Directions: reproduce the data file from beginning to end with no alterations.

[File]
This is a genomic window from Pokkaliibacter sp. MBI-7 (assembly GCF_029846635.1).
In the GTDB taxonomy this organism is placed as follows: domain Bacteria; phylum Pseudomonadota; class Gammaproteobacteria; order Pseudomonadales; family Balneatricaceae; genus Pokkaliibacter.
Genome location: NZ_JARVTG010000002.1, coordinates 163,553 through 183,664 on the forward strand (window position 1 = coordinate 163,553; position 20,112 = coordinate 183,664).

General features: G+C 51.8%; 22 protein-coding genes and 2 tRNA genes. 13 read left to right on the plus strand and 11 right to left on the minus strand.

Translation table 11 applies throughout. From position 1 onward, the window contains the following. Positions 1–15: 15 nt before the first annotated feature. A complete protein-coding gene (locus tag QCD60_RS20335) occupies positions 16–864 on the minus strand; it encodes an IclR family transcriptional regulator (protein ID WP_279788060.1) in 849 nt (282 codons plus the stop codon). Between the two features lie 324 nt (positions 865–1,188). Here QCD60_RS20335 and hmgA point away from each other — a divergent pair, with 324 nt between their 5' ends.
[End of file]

This is a genomic window from Pokkaliibacter sp. MBI-7 (assembly GCF_029846635.1).
In the GTDB taxonomy this organism is placed as follows: domain Bacteria; phylum Pseudomonadota; class Gammaproteobacteria; order Pseudomonadales; family Balneatricaceae; genus Pokkaliibacter.
Genome location: NZ_JARVTG010000002.1, coordinates 163,553 through 183,664 on the forward strand (window position 1 = coordinate 163,553; position 20,112 = coordinate 183,664).

General features: G+C 51.8%; 22 protein-coding genes and 2 tRNA genes. 13 read left to right on the plus strand and 11 right to left on the minus strand.

Translation table 11 applies throughout. From position 1 onward, the window contains the following. Positions 1–15: 15 nt before the first annotated feature. A complete protein-coding gene (locus tag QCD60_RS20335) occupies positions 16–864 on the minus strand; it encodes an IclR family transcriptional regulator (protein ID WP_279788060.1) in 849 nt (282 codons plus the stop codon). Between the two features lie 324 nt (positions 865–1,188). Here QCD60_RS20335 and hmgA point away from each other — a divergent pair, with 324 nt between their 5' ends.